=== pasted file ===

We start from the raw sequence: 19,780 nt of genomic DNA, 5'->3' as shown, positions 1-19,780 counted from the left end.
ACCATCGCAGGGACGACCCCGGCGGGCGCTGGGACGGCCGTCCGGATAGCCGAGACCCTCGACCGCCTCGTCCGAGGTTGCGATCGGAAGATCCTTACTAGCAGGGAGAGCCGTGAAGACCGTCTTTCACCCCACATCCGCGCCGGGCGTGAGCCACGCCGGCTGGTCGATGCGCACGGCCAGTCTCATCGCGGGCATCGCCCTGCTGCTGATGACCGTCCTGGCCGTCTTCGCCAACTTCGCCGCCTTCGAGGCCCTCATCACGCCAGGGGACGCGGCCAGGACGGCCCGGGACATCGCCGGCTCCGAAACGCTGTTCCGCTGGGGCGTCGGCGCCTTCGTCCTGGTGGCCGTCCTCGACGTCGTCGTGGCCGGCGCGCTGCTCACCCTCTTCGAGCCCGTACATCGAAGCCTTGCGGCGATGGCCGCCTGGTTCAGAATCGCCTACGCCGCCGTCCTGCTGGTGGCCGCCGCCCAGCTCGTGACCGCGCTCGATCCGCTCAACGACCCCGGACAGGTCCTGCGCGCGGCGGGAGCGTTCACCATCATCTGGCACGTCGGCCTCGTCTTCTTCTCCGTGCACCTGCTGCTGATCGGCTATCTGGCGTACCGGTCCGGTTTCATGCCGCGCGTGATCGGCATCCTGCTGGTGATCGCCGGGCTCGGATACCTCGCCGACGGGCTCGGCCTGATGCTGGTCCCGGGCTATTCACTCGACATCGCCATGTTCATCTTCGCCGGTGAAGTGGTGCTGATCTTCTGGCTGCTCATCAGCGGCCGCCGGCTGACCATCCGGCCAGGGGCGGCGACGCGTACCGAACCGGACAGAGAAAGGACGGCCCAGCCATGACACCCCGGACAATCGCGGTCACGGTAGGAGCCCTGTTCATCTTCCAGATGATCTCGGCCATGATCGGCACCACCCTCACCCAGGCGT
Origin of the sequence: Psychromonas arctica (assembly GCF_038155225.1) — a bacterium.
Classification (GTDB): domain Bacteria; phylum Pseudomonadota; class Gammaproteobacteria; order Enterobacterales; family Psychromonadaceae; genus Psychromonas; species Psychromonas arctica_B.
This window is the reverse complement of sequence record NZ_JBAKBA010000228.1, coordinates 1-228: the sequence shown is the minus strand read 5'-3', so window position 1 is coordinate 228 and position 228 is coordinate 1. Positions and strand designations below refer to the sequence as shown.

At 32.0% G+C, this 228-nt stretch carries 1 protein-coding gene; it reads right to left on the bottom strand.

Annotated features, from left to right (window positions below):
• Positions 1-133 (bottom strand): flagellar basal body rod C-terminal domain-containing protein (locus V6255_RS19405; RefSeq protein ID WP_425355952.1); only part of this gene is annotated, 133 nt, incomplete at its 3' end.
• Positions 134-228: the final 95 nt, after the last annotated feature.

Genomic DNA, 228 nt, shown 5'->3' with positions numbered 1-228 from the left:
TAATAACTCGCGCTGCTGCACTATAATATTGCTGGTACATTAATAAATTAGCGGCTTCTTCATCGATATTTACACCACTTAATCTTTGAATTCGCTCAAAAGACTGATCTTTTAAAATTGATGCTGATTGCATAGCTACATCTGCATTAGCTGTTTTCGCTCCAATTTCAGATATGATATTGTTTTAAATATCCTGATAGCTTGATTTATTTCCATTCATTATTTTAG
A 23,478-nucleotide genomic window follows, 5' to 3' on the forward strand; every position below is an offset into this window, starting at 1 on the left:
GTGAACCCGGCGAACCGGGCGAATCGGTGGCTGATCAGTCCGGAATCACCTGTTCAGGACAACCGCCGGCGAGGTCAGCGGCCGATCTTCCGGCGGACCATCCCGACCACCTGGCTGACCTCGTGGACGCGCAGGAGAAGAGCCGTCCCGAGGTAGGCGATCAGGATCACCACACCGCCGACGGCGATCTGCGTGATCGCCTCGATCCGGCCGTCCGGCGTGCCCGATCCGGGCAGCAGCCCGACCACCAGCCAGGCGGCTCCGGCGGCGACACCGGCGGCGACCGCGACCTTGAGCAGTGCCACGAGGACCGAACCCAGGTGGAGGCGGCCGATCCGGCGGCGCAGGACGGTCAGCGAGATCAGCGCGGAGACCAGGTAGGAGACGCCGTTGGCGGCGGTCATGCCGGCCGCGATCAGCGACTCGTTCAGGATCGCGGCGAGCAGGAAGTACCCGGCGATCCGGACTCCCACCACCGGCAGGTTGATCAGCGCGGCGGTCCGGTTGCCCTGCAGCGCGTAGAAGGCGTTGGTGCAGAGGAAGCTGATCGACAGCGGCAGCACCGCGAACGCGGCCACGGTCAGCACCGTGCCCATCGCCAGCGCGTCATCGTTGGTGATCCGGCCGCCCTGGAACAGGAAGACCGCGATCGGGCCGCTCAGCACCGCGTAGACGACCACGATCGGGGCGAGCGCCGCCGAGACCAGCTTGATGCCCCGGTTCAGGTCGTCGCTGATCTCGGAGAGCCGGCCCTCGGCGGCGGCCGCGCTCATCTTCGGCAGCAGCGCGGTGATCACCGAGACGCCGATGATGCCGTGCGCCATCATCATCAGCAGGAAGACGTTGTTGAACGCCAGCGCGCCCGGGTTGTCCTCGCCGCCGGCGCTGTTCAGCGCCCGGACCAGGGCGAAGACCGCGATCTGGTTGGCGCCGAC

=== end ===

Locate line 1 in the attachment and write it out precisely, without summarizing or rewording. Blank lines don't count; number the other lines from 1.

We start from the raw sequence: 19,780 nt of genomic DNA, 5'->3' as shown, positions 1-19,780 counted from the left end.